As you might know, I’ve been doing some research this semester. Today I want to write a little bit about my findings—I’m sure you’ll find them fascinating.
Oh, and I’m not talking about researching diabetes; I don’t have anything conclusive there yet. I’m talking about my research into the fascinating lives of homines maritales: married people. My research has revealed that homines maritales all have several strange behavioral patterns in common.
First off, I’d like to explore the oddity of the h.m. diet. As far as I can tell, married people tend to eat their meals at regular, sensible times of day; obviously they haven’t figured out that they can put off eating dinner until 10:00 or 11:00 on busy days if they please (I mean really, someone ought to tell the poor things!) They spend some time preparing their food, and usually eat balanced meals in reasonable proportions--I think it’s safe to say they don’t even know it’s possible to live on top ramen and pp&j sandwiches for days at a time. They also try to eat together as often as possible, and completely miss the utility of hurriedly shoving down a muffin for breakfast as you walk out the door.
I’m sure you’re probably flabbergasted by the strange eating habits of homines maritales, but just you wait—their sleeping habits are even stranger! I have yet to meet an h.m. that has realized that he can stay up until 2:00 in the morning if he pleases; in fact, most married people I meet tell me they go to bed sometime between 7 and 9 in the evening—Can you imagine? 9 pm? It’s ridiculous! They also tend to sleep about 8 hours a night, which, in my personal and highly qualified opinion, is just too much sleep. I mean, most sensible single people I know tend to run on 5-6 hours of sleep with very few side effects. It’s the way nature intended us to be, I’m sure. I think I read it somewhere on the internet.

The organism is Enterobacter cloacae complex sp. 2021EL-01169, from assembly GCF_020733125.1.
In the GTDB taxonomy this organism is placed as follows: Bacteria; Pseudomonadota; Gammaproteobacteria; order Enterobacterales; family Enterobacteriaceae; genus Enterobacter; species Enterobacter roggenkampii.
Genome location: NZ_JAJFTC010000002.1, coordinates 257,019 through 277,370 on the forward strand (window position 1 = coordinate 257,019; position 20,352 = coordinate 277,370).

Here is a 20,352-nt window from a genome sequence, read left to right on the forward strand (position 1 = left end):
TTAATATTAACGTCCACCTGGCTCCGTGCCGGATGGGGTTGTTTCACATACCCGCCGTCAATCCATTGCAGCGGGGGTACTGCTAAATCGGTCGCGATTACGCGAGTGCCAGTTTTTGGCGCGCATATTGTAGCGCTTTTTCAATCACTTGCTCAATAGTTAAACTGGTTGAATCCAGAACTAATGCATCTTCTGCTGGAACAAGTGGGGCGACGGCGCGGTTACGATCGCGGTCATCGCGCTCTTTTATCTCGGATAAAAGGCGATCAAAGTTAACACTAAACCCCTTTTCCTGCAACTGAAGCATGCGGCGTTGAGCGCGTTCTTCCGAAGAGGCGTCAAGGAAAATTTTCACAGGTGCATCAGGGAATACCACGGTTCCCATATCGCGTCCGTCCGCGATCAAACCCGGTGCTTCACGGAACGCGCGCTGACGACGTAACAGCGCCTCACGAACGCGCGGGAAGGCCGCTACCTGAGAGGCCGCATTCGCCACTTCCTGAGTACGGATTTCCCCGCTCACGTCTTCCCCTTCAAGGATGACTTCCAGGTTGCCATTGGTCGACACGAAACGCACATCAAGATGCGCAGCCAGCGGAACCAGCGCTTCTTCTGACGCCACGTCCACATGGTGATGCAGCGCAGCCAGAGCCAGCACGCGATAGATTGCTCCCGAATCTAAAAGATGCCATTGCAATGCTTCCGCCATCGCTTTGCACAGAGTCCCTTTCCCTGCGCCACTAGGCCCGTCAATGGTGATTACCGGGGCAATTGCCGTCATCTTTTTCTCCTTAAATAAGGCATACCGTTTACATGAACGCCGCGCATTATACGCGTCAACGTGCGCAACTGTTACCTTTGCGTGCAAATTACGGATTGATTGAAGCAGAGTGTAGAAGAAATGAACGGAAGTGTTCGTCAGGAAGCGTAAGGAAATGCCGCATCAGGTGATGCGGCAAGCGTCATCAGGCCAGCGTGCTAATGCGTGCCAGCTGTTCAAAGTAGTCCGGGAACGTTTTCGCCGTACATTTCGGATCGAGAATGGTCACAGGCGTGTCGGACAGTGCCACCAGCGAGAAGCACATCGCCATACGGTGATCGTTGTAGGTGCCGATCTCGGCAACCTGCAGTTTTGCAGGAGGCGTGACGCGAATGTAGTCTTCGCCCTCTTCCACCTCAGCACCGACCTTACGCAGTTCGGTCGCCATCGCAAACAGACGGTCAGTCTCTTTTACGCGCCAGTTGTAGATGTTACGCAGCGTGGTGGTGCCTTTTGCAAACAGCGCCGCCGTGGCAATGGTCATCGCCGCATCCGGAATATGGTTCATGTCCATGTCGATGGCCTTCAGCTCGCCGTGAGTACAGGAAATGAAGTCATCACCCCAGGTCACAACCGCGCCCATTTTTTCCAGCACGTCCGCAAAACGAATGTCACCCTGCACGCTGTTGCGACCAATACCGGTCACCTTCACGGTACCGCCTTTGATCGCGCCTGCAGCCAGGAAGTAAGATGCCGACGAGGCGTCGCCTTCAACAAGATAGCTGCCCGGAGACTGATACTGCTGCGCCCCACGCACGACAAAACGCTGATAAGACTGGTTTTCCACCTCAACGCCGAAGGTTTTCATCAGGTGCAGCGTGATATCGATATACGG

Finally, the most obvious, yet baffling characteristic of homines maritales is their immense satisfaction in spending almost all of their time with just one person. I completely fail to grasp why any sane, reasoning human being would trade all of the drama, unsurety, and nervousness of dating several people you don’t know very well for a single relationship of selfless love, devotion, trust, and shared experiences with someone you are committed to spending your whole life with. Really, the idea sounds even more ridiculous on paper than it does in my head—and that’s saying something!
These are a few of my observations on the peculiar and strange life of homines maritales, or married people. I hope you have enjoyed reading them, and I assure you that I really didn’t make any of this up, as crazy as it may seem.
(P.S. Thanks to Cindy Lynn and Mahon for being my primary test subjects!)